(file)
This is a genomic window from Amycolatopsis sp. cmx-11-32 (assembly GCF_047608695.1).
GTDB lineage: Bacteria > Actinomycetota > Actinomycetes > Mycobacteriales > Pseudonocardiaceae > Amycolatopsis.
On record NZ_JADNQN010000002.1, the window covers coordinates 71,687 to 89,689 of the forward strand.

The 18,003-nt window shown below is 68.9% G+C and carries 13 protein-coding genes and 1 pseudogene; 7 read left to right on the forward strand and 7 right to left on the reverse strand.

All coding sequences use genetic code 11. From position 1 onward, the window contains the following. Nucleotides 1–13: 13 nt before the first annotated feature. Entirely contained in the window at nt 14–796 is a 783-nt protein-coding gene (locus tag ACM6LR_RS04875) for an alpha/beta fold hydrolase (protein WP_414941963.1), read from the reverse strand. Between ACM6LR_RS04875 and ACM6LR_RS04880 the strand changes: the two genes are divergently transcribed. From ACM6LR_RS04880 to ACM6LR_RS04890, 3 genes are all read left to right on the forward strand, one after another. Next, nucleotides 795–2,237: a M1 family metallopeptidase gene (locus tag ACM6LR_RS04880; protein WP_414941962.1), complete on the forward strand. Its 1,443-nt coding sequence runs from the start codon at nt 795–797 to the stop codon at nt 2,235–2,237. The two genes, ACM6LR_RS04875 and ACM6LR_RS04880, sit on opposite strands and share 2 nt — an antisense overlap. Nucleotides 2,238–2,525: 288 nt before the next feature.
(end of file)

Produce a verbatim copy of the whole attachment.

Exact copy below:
This is a genomic window from Amycolatopsis sp. cmx-11-32 (assembly GCF_047608695.1).
GTDB lineage: Bacteria > Actinomycetota > Actinomycetes > Mycobacteriales > Pseudonocardiaceae > Amycolatopsis.
On record NZ_JADNQN010000002.1, the window covers coordinates 71,687 to 89,689 of the forward strand.

The 18,003-nt window shown below is 68.9% G+C and carries 13 protein-coding genes and 1 pseudogene; 7 read left to right on the forward strand and 7 right to left on the reverse strand.

All coding sequences use genetic code 11. From position 1 onward, the window contains the following. Nucleotides 1–13: 13 nt before the first annotated feature. Entirely contained in the window at nt 14–796 is a 783-nt protein-coding gene (locus tag ACM6LR_RS04875) for an alpha/beta fold hydrolase (protein WP_414941963.1), read from the reverse strand. Between ACM6LR_RS04875 and ACM6LR_RS04880 the strand changes: the two genes are divergently transcribed. From ACM6LR_RS04880 to ACM6LR_RS04890, 3 genes are all read left to right on the forward strand, one after another. Next, nucleotides 795–2,237: a M1 family metallopeptidase gene (locus tag ACM6LR_RS04880; protein WP_414941962.1), complete on the forward strand. Its 1,443-nt coding sequence runs from the start codon at nt 795–797 to the stop codon at nt 2,235–2,237. The two genes, ACM6LR_RS04875 and ACM6LR_RS04880, sit on opposite strands and share 2 nt — an antisense overlap. Nucleotides 2,238–2,525: 288 nt before the next feature.